However, in absence of a specific entry to Schedule IA of the Act as applicable to the NCT of Delhi, stamp duty on a Scheme of Arrangement is levied under Article of conveyance of the said Schedule[12] at the rate of three percent of the consideration amount set forth in the instrument. Further, the rate of levy of stamp duty with respect to the instrument in question is reduced to two percent in respect of individually/jointly held immovable property by women in proportion to their share in the said property. In our opinion, the steep rate of levy is evidently a deterrent for corporate houses from restructuring their business within the NCT of Delhi.

The issue of chargeability of stamp duty on an Order sanctioning a Scheme of Arrangement within the NCT of Delhi was also deliberated by the Delhi High Court in the case of Holcim (India) Private Limited Vs. Collector of Stamps, Delhi[13]wherein the subject matter of the Scheme of Arrangement was only restricted to shares. In the said matter, the Single Judge held that an Order sanctioning a Scheme of Arrangement may be construed as a conveyance. However, as the underlying instrument, i.e., shares, was not amenable to levy of stamp duty under Section 8A of the Act; hence, the Single Judge of the Delhi High Court vide an Interim Order dated 29.08.2014 was of the prima facie view that stamp duty would not be chargeable on an Order sanctioning a Scheme of Arrangement involving only vesting of shares. The said Interim Order dated 29.08.2014 is in operation till date and subsequent thereto, stamp duty has not been levied by the Revenue Authorities on an such an Order involving only transfer or issuance of shares as of now, in the NCT of Delhi.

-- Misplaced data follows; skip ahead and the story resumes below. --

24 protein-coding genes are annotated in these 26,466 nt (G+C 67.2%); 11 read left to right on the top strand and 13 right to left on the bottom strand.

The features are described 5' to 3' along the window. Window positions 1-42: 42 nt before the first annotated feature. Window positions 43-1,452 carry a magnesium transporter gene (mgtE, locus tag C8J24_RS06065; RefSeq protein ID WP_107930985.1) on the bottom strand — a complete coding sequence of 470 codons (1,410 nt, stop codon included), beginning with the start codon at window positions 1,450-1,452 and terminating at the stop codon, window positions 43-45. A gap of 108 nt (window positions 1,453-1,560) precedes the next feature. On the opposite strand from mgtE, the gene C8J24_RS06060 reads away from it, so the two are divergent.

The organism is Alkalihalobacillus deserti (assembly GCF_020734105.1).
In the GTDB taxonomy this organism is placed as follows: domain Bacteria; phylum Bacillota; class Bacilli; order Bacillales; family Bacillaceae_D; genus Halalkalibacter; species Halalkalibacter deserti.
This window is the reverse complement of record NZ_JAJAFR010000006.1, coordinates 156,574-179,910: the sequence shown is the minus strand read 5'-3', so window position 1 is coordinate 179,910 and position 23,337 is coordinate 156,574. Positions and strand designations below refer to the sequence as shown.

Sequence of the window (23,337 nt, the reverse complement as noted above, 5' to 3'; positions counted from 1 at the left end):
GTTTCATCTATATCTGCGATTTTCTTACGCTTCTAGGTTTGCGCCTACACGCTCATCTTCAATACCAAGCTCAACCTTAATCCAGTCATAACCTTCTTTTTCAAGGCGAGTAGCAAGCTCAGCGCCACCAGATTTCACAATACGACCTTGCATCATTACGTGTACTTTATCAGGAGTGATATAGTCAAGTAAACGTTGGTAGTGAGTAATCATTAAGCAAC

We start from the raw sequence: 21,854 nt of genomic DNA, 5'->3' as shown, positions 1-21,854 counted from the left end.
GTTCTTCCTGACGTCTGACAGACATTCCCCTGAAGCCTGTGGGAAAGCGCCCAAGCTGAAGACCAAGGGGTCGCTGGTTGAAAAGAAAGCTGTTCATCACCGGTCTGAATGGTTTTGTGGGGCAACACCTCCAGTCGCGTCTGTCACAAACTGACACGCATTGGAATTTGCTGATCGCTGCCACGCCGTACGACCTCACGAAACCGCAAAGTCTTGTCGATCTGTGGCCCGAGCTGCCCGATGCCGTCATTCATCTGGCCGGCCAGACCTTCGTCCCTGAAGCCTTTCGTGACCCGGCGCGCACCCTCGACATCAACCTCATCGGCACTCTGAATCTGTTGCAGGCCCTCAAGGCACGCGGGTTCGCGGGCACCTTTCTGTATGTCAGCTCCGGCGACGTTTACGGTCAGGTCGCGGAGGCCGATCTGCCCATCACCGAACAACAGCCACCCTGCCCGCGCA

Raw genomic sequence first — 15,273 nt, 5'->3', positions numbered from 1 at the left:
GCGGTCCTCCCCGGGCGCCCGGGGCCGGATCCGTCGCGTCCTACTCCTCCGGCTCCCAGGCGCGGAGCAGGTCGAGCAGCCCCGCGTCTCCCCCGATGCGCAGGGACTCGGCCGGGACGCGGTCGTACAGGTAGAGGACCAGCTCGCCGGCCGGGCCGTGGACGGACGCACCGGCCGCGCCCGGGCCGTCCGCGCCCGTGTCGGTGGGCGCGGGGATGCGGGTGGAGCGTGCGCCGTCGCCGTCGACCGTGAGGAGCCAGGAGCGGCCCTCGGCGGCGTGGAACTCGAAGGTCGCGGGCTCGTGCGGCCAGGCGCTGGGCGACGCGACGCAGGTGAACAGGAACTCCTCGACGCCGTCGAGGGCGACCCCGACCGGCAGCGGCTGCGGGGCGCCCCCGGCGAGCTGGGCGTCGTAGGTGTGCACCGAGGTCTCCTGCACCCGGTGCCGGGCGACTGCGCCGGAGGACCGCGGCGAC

THE AMENDMENTS INTRODUCED BY THE FINANCE ACT, 2019

Prior to the amendments brought about by the Finance Act, 2019, in terms of Section 8A of the Act, the transfer of shares held in dematerialized form were exempted from levy of stamp duty. The Single Judge in the case of Holcim (India) Private Limited[14] has also passed an Interim Order staying the levy of stamp duty where only dematerialized shares were sought to be transferred by the Scheme of Arrangement in question. However, with effect from 01.07.2020, in terms of the amended Section 8A of Act, exemption is only limited to transfer of securities from a person to a depository or from a depository to a beneficial owner.

Furthermore, Article 56A was incorporated in Schedule I of the Act thereby providing the rate at which issuance of shares would be subject to stamp duty, i.e., 0.005% of the value of shares. Hence, stamp duty would also be levied on the said percentage on the value of the shares in the case of an issuance of shares pursuant to a Scheme of Arrangement.

Notwithstanding the law being reiteration by the Courts, the roadmap for levying stamp duty on an Order passed by the NCLT sanctioning a Scheme of Arrangement is not uniform. The most pressing impediment is the calculation of the stamp duty on such Schemes of Arrangement especially considering the fact that different States have set forth different rates at which stamp duty is charged.